• Having coeliac disease today is a lot easier than it used to be. (Getty Images)Source: Getty Images
When Nadia Withers was diagnosed with coeliac disease in 1989, gluten-free bread was barely edible. 30 years on, a lot has changed.
Nicola Heath

13 Mar 2020 - 10:15 AM  UPDATED 13 Mar 2020 - 11:31 AM

When she was 37, Nadia Withers’ life took an unexpected turn. Afflicted by a worrying array of symptoms – bloating, stomach cramps, diarrhoea, weight loss, anaemia and fatigue – she visited her GP. Withers, an intrepid traveller, thought she might have caught a stomach bug on one of her most recent trips. When the medication her doctor prescribed her didn’t help, she pressed for a referral to a specialist. A bowel biopsy revealed that she had coeliac disease, a condition she’d never before encountered.

“I was scared,” she says of hearing the diagnosis. “I thought I had cancer until the doctor put me at ease and said, ‘no, what you have is not cancer, it’s called coeliac disease, and there is no medication. You’ve just got to go on a diet.’”

Coeliac disease is an autoimmune condition that is triggered by gluten, a protein found in wheat, rye, barley and oats. It affects one in 70 Australians, but only 20 per cent of sufferers know they have it. The only known treatment for coeliac disease is to avoid any consumption of gluten.

“I thought I had cancer until the doctor put me at ease and said, ‘no, what you have is not cancer, it’s called coeliac disease, and there is no medication. You’ve just got to go on a diet.’”

Today, coeliac disease is a widely recognised illness, but when Withers received her diagnosis in 1989, there was little awareness of the condition. Not many people had heard of a gluten-free diet. Withers’ Arabic-speaking GP struggled to explain terms like gluten, gluten-free or coeliac disease, at that point unheard of in the Arab world.

Born in Sudan to parents who hailed from Aleppo in Syria, Withers arrived in Australia in 1971. In 1978, she married her husband, Colin. “I am now Australian, born in Sudan with Syrian descent,” she explains. Before her diagnosis, Withers ate a typical Middle Eastern diet: lots of vegetables like capsicum, eggplant, zucchini, okra, as well as meat, rice, lentils, and of course, bread. It was a good, balanced diet, she says. “In my mind, I was eating all the right food, and of course, wheat was a big part of it.” When she was ill, she ate plain food in the belief it would settle her stomach. “I was eating toast,” she recalls. “That was poison to my system because of the wheat, but I wasn’t to know.”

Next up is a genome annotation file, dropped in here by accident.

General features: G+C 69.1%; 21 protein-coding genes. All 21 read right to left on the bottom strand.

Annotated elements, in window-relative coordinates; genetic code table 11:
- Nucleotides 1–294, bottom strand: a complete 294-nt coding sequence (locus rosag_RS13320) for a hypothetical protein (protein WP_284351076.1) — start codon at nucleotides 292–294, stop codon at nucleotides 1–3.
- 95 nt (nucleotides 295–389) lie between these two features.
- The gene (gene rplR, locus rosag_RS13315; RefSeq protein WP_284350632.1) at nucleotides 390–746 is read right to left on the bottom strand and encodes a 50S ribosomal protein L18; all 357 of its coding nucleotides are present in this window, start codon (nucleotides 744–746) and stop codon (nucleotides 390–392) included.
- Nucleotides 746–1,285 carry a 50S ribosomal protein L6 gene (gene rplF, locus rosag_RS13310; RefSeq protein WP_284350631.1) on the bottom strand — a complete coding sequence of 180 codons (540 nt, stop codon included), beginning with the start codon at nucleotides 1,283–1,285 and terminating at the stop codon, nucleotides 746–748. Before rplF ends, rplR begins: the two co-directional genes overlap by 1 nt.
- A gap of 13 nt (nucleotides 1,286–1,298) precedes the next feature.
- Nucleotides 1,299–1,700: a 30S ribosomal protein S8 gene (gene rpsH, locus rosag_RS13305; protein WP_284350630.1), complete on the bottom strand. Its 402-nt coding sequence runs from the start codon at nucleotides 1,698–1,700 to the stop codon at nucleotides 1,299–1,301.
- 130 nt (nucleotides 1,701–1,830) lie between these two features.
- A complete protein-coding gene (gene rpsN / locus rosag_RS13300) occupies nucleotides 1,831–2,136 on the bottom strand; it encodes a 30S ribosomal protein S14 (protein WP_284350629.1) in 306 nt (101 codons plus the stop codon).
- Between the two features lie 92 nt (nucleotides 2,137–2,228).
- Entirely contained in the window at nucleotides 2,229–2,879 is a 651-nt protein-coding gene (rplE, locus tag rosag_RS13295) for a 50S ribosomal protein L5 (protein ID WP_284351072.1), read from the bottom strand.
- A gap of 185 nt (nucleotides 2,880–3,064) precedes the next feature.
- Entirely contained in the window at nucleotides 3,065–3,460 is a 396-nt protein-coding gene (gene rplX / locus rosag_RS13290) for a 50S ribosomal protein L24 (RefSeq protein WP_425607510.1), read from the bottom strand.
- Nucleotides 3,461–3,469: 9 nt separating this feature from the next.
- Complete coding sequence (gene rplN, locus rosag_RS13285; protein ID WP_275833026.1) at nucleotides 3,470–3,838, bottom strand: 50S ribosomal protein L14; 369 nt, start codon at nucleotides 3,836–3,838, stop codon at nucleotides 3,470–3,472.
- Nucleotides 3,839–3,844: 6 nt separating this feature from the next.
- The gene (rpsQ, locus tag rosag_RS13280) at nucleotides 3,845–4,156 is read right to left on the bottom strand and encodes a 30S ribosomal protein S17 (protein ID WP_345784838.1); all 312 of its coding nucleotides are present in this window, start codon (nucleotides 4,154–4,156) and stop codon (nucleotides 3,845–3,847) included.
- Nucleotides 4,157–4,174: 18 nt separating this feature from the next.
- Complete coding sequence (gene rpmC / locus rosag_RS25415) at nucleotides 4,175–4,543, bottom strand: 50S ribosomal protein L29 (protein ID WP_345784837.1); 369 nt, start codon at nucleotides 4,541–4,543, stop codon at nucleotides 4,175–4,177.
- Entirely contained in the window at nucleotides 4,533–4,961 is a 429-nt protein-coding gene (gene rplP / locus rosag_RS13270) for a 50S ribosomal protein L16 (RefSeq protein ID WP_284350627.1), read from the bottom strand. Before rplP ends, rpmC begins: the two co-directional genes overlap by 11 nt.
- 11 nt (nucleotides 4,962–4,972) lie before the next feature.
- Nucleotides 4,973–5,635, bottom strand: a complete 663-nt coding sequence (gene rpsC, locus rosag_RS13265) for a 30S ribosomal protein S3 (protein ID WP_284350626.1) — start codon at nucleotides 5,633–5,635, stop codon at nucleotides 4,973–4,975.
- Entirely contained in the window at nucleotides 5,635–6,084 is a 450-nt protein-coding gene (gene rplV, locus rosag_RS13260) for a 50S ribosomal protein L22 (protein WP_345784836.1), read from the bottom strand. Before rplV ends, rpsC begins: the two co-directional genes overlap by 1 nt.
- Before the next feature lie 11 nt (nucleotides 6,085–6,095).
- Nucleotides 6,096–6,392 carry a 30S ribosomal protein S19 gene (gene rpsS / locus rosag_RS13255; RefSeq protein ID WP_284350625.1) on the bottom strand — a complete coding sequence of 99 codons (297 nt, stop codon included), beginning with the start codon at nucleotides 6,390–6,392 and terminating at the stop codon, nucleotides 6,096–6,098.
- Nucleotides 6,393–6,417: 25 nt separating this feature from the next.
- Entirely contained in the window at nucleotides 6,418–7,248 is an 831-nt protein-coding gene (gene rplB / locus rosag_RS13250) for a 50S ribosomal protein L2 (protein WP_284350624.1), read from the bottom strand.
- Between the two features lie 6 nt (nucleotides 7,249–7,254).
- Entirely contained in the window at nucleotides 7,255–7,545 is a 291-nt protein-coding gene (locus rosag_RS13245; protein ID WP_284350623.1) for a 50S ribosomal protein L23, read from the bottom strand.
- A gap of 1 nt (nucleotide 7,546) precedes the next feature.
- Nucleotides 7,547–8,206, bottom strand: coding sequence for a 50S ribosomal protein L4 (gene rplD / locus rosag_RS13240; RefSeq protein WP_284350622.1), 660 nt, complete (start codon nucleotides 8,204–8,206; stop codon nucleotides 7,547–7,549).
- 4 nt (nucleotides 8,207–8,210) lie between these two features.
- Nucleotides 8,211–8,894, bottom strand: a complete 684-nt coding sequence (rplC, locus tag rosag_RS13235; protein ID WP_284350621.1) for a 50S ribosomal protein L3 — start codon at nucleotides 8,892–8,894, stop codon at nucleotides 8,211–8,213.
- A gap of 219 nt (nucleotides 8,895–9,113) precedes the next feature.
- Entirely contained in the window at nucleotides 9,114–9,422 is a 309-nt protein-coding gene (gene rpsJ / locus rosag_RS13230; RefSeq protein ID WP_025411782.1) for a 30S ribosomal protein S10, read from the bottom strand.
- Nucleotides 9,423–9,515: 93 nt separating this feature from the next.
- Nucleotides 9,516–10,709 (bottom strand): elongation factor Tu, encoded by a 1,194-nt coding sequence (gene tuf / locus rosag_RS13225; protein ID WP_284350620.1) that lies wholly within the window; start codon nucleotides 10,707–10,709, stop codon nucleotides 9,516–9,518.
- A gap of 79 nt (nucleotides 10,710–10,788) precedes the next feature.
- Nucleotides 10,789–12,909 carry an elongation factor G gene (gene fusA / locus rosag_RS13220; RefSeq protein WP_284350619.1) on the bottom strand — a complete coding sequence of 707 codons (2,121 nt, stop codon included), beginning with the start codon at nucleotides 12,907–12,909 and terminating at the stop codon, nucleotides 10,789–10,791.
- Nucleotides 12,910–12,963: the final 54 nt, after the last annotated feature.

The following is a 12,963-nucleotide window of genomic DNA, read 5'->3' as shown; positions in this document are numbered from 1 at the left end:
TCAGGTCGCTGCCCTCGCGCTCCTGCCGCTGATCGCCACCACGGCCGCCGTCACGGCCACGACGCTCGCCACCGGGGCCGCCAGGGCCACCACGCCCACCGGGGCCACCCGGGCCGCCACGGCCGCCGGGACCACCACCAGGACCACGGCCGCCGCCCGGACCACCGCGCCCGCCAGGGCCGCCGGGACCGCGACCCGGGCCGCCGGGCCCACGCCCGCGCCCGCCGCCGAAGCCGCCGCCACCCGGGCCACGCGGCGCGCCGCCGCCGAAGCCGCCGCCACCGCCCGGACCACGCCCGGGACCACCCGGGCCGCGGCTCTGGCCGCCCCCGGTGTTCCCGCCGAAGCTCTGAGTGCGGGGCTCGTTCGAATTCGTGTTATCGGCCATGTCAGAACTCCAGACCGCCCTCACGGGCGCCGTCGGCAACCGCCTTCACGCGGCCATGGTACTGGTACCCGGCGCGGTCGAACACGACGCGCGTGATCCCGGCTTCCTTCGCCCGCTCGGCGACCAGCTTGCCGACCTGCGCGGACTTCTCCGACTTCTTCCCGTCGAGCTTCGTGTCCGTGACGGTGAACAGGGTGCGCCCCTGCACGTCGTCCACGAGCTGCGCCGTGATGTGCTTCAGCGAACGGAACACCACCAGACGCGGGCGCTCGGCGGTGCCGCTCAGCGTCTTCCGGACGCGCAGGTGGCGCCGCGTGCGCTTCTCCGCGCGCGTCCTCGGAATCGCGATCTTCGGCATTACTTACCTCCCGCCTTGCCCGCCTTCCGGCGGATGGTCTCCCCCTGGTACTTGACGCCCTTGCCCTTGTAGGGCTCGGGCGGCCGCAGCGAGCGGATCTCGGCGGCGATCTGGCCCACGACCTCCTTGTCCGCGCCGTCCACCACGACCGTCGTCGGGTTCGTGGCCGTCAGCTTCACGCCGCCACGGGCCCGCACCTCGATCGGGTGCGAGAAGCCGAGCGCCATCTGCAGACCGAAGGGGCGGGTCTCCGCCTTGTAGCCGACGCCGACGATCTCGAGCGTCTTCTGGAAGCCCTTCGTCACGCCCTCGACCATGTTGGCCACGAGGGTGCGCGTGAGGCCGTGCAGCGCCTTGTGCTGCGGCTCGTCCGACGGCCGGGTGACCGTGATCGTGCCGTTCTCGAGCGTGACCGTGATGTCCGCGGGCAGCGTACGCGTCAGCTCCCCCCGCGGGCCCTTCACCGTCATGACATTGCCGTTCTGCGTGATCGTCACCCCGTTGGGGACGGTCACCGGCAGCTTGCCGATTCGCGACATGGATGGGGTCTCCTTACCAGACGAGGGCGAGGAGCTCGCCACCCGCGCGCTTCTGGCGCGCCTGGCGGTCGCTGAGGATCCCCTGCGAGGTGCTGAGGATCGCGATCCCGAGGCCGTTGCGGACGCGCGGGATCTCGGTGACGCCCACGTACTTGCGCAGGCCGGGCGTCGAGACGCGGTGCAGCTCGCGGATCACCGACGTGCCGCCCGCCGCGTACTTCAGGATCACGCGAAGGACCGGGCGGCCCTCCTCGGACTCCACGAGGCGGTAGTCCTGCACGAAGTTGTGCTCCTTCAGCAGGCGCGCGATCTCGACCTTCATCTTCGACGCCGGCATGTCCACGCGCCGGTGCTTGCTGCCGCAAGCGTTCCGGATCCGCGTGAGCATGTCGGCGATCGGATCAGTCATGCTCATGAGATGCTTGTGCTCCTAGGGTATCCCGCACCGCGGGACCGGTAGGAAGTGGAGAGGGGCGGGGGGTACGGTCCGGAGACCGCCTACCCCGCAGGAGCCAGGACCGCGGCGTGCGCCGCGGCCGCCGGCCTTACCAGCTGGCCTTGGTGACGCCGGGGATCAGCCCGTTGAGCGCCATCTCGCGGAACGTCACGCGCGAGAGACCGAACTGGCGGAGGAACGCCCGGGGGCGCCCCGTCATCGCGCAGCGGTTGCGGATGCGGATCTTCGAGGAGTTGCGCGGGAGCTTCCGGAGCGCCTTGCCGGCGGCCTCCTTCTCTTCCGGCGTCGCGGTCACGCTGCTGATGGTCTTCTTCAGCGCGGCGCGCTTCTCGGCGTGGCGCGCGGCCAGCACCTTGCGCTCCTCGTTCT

Mint & garlic lamb kebabs with quinoa tabouli

Her diagnosis required a radical overhaul of her diet. Lebanese bread, a much-loved Middle Eastern staple, was the first thing to go. Traditional desserts made from semolina and wheat suddenly became off-limits too. “In the beginning, there was no gluten-free flour,” she says.

Nor were there many gluten-free options available in mainstream supermarkets. “Whenever I went to the shops, everything had wheat, wheat, wheat, so I couldn’t buy much from the market,” she says. Her sister, also diagnosed with coeliac disease, tried baking gluten-free bread. “The texture was not very appetising, and it could not be toasted,” says Withers. “It looked like a rock cake, but it was either that or starvation.”

Her sister persisted in her efforts to produce gluten-free versions of their family’s favourite dishes. She replaced the bulgur, a type of cracked wheat, in tabbouleh with quinoa, and used polenta to make mamounieh, a toasted semolina pudding that doubles as a breakfast and a dessert. Using rice flour, she was able to produce delicious gluten-free ma’amoul, a buttery date-filled biscuit traditionally eaten at Easter.

Three decades later, both the quality and quantity of gluten-free options have vastly increased. “It’s terrific,” says Withers. “You go now to the supermarket, and there is a big variety. It’s quite easy.” Thanks to the advent of gluten-free buns, she can even order a hamburger at a restaurant – unthinkable in the '90s. “You just have to ask if the meat has any breadcrumbs.”

Gluten-free options are available overseas, too. On a recent trip to Lebanon, Withers was surprised at the wide range of gluten-free bread, crackers and snacks on offer. “In Italy, there was gluten-free pasta wherever you went,” says Withers. “Even our guide was coeliac and familiar with gluten-free options.”

“In Italy, there was gluten-free pasta wherever you went.”

Coeliac Australia’s translations cards were a tremendous help when travelling overseas. “Wherever I go, I make sure I have quite a few of these,” says Withers. “You show it to the waiter, they take it to the chef, and they can tell you what you can and can’t have, or whether they can cook you a fresh batch without gluten in it.”

The cards are just one resource offered by Coeliac Australia, a membership-based organisation that provides support and information for people with coeliac disease. “The best advice I ever had is to join Coeliac Australia,” says Withers. Through the organisation, she has been able to stay abreast of new research and gluten-free products on the market. “You don’t have to suffer being coeliac,” she says. “There is help, there are solutions, and Coeliac Australia is the place to start.”

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